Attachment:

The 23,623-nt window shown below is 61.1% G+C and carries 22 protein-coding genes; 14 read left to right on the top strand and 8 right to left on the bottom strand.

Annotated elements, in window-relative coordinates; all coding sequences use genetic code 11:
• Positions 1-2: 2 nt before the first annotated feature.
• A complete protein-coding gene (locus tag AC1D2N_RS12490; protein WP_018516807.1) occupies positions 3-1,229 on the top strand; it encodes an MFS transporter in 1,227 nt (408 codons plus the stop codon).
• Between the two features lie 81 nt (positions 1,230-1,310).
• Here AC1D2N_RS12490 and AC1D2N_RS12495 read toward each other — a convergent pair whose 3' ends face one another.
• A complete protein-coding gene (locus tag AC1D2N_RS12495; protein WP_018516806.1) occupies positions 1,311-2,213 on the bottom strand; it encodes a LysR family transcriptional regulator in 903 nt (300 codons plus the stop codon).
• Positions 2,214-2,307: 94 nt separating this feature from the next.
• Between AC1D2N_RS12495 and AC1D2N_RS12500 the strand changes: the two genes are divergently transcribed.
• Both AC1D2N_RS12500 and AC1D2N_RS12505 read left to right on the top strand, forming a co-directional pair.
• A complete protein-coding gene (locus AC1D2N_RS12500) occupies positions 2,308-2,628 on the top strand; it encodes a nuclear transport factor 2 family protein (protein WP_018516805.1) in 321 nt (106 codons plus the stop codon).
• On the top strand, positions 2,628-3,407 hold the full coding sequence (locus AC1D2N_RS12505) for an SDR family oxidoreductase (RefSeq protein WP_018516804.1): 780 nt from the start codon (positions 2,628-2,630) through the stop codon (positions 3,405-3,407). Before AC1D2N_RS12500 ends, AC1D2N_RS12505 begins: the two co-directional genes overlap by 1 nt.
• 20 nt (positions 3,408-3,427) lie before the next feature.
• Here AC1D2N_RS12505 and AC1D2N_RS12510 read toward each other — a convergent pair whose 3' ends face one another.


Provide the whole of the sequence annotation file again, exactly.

The 23,623-nt window shown below is 61.1% G+C and carries 22 protein-coding genes; 14 read left to right on the top strand and 8 right to left on the bottom strand.

Annotated elements, in window-relative coordinates; all coding sequences use genetic code 11:
• Positions 1-2: 2 nt before the first annotated feature.
• A complete protein-coding gene (locus tag AC1D2N_RS12490; protein WP_018516807.1) occupies positions 3-1,229 on the top strand; it encodes an MFS transporter in 1,227 nt (408 codons plus the stop codon).
• Between the two features lie 81 nt (positions 1,230-1,310).
• Here AC1D2N_RS12490 and AC1D2N_RS12495 read toward each other — a convergent pair whose 3' ends face one another.
• A complete protein-coding gene (locus tag AC1D2N_RS12495; protein WP_018516806.1) occupies positions 1,311-2,213 on the bottom strand; it encodes a LysR family transcriptional regulator in 903 nt (300 codons plus the stop codon).
• Positions 2,214-2,307: 94 nt separating this feature from the next.
• Between AC1D2N_RS12495 and AC1D2N_RS12500 the strand changes: the two genes are divergently transcribed.
• Both AC1D2N_RS12500 and AC1D2N_RS12505 read left to right on the top strand, forming a co-directional pair.
• A complete protein-coding gene (locus AC1D2N_RS12500) occupies positions 2,308-2,628 on the top strand; it encodes a nuclear transport factor 2 family protein (protein WP_018516805.1) in 321 nt (106 codons plus the stop codon).
• On the top strand, positions 2,628-3,407 hold the full coding sequence (locus AC1D2N_RS12505) for an SDR family oxidoreductase (RefSeq protein WP_018516804.1): 780 nt from the start codon (positions 2,628-2,630) through the stop codon (positions 3,405-3,407). Before AC1D2N_RS12500 ends, AC1D2N_RS12505 begins: the two co-directional genes overlap by 1 nt.
• 20 nt (positions 3,408-3,427) lie before the next feature.
• Here AC1D2N_RS12505 and AC1D2N_RS12510 read toward each other — a convergent pair whose 3' ends face one another.